Emerald Engagement Rings

Emerald Properties

Emeralds are one of the most sought-after gemstones for their brilliant green hues. These stones can be found most commonly in igneous, metamorphic, and sedimentary rocks in Colombia, Zambia, Brazil, and Zimbabwe. Smaller amounts of stones are found or produced in Madagascar, Nigeria, Afghanistan, Pakistan, Canada, and Russia.

Emeralds have a Mohs hardness between 7.5 and 8.0 and have a hexagonal crystal structure. The signature vivid, saturated green color is due to the presence of chromium or vanadium in the beryl mineral. Additional small amounts of iron will tint the emerald either a blue-green color or a yellow-green color depending on the amount of other minerals present. To be considered an emerald, the stone must be rich in color; stones with pale tones will be considered to be “green beryls,” “aquamarines,” or “heliodors”; calling a stone a “green beryl” instead of an emerald will greatly reduce its price.

For thousands of years, emeralds have been one of the most desirable gemstones. Each civilization that discovered emeralds created their own interpretations of its meaning. Emeralds were discovered long before diamonds, about 6,000 years ago. Early records show that emeralds were traded in Babylonia as early as 4,000 B.C.; however, they gained greater notoriety around 2,000 B.C. in the Cleopatra mines, who produced large amounts of the stones for hundreds of years. The earliest emeralds discovered in Pakistan and Egypt were also traded and inscribed with mantras to serve as protective talismans. In more modern times, women including Marlene Dietrich, Grace Kelly, and Elizabeth Taylor have worn magnificent bracelets, rings, and brooches adorned with emeralds. Regardless of time and place, emeralds represent eloquence, protection, and love.

Using Emeralds in an Engagement Ring

Emeralds, rubies, and sapphires from the “big three” group of colored gemstones and are purchased more widely than all other colored stones combined. It is important to consider when using an emerald in an engagement ring that the cost per carat is less than the cost per diamond but more expensive than sapphires and rubies.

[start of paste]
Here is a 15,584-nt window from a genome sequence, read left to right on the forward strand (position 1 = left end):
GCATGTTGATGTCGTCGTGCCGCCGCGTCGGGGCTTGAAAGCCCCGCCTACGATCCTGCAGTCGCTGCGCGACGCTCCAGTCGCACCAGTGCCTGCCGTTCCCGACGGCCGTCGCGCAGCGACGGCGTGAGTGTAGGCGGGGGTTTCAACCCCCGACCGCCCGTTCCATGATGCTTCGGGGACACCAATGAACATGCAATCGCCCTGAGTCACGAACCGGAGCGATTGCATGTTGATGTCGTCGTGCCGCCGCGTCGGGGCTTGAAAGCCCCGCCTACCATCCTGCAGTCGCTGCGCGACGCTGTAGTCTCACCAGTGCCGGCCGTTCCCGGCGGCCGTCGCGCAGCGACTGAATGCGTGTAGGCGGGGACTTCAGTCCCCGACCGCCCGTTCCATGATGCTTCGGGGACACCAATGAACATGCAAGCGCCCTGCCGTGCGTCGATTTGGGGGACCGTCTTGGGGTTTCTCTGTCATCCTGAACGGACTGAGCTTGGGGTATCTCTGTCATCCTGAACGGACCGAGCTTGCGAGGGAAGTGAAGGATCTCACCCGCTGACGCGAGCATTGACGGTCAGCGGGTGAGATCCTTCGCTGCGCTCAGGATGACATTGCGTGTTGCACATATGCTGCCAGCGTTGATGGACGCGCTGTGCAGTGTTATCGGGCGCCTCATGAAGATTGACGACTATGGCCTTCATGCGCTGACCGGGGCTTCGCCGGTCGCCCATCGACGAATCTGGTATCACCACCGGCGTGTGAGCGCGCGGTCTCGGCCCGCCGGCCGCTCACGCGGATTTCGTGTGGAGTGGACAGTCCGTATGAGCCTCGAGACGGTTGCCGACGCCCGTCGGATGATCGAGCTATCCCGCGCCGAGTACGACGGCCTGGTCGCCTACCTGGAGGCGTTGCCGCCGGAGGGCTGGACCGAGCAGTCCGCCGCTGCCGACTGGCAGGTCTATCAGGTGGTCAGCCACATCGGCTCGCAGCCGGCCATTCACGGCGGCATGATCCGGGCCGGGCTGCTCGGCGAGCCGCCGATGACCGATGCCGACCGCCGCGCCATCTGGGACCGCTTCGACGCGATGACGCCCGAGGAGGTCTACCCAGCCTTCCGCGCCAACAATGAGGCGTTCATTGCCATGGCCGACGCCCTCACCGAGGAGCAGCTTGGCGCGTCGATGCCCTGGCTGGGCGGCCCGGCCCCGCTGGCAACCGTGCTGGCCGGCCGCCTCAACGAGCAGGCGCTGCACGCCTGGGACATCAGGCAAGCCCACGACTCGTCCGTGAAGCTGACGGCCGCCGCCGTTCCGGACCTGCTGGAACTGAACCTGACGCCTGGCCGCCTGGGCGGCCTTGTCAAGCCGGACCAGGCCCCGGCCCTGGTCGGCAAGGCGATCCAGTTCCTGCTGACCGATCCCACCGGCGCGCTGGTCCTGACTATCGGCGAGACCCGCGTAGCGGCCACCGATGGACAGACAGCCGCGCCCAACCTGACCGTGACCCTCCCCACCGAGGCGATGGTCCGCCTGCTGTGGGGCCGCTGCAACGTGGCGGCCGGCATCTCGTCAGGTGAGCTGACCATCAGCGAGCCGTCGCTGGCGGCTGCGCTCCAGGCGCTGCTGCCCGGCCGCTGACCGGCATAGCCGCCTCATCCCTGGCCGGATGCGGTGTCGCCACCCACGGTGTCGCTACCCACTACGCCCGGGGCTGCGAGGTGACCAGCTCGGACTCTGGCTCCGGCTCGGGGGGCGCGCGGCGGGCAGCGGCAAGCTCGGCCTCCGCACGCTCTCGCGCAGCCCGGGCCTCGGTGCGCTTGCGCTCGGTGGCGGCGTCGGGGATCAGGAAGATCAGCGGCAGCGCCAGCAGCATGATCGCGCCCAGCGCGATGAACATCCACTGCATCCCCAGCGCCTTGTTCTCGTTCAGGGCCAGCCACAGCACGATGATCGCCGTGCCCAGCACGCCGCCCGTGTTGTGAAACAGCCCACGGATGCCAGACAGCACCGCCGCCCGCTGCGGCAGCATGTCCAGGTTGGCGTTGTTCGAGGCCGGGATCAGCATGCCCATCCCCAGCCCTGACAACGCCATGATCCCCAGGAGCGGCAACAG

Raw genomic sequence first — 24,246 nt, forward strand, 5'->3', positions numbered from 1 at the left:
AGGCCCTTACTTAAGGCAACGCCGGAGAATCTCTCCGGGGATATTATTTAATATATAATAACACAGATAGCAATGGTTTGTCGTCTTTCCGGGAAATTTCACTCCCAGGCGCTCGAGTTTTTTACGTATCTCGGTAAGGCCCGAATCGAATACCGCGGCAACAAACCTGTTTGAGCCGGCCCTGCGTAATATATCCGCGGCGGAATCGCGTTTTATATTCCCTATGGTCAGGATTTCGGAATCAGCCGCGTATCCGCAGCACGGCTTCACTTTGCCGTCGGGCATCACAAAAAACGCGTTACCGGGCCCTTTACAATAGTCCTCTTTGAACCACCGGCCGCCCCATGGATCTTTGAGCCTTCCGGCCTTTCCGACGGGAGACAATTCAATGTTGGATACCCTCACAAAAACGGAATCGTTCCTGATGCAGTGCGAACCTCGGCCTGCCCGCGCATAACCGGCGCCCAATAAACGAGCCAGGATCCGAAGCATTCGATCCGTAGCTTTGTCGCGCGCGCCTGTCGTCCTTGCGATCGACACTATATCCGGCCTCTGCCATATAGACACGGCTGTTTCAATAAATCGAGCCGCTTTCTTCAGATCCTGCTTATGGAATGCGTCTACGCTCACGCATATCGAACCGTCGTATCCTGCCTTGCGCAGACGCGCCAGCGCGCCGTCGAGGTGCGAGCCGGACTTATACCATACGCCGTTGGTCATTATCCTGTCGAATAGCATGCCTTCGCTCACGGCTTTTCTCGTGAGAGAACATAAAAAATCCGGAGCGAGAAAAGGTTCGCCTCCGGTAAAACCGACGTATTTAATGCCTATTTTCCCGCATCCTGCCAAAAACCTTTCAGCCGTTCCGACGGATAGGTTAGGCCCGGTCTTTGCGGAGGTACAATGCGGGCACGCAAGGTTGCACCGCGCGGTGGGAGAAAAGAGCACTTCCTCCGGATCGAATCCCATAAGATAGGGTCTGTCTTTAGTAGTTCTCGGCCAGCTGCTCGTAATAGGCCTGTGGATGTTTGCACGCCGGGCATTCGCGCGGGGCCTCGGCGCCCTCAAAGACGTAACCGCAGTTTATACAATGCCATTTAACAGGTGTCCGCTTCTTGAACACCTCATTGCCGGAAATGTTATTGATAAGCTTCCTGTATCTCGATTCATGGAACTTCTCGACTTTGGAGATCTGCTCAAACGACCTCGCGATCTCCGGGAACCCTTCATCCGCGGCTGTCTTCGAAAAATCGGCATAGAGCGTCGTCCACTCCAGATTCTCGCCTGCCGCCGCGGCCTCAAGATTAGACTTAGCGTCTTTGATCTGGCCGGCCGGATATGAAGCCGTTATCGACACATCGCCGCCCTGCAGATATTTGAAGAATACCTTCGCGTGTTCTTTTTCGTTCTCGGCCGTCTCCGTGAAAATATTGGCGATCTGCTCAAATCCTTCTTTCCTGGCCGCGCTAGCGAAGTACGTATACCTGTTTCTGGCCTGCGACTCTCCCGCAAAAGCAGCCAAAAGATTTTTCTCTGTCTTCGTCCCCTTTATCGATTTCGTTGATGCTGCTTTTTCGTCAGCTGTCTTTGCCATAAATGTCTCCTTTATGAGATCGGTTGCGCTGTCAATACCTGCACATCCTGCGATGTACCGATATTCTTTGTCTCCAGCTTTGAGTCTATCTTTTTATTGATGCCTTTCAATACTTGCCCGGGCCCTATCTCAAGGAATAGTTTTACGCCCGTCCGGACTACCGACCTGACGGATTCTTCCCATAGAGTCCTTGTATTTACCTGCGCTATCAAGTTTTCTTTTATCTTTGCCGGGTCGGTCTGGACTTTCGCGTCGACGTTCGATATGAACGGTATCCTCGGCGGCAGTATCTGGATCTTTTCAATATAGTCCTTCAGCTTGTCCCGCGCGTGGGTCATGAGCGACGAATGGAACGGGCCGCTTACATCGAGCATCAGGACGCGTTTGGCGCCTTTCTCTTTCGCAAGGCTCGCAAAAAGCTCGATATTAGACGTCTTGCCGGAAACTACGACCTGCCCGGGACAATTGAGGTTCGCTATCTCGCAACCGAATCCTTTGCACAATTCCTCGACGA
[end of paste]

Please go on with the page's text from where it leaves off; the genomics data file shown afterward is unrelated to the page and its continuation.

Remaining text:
In addition to the cost, you should consider the durability of emeralds. Often, emeralds contain several inclusions or fractures which can weaken it and make it susceptible to further damage. Unfortunately, it is uncommon to find an emerald that does not have any imperfections invisible to the naked eye. However, the appearance of emeralds can be improved by oil or resin treatments, which enter the fractures and smooth them out.

Considering the emerald’s less durable state, emeralds are ideal for the wearer who is meticulous with jewelry care and will not wear the ring during strenuous activity. Furthermore, the skilled jeweler can decide on a setting that is protective of the stone that also highlights its green hue.

If you appreciate the green color of emeralds, but would like a stone with fewer inclusions, synthetic emeralds can be a great options. These are produced by several brands including Lennix, Seiko, and Regency. Synthetic emeralds have the same chemical composition and structure as naturally-occurring emeralds. The preference for synthetic or natural is entirely up to the purchaser and wearer based on your needs and budget.

When considering emeralds for an engagement ring, it is important to consider all factors: needs, budget, durability, and meaning. Emeralds are an ideal choice for engagement rings as they represent love, loyalty, and eloquence.

Emerald Care

Emeralds, while hard and durable stones, still require maintenance and upkeep. If this stone is cut with sharply pointed corners, it is important to choose the appropriate setting that will protect these points. Prongs should also be checked periodically by a professional jeweler to ensure that the stone is held securely without being damaged. It is not recommended to clean your emerald jewelry using an ultrasonic cleaning machine as the heat and vibrations may diminish the treatments used on emerald stones. Cleaning should only be done with a soft cloth with a small amount of water and no detergents. Lastly, emeralds should not be worn during strenuous activity or during activities where you are in contact with chemical agents.

Custom Emerald Rings by Caesar's Designs

If you are shopping for an emerald engagement ring we hope you found this page helpful. You may be interested learning more on the engagement ring settings, the chooing the right metal, or the engagement ring band styles pages.

If you have any questions about designing unique emerald engagement rings or wedding bands please do not hesitate to contact us, at 412.621.0345. Caesar is a certified gemologist and has over 25 years of experience designing one of a kind engagement rings.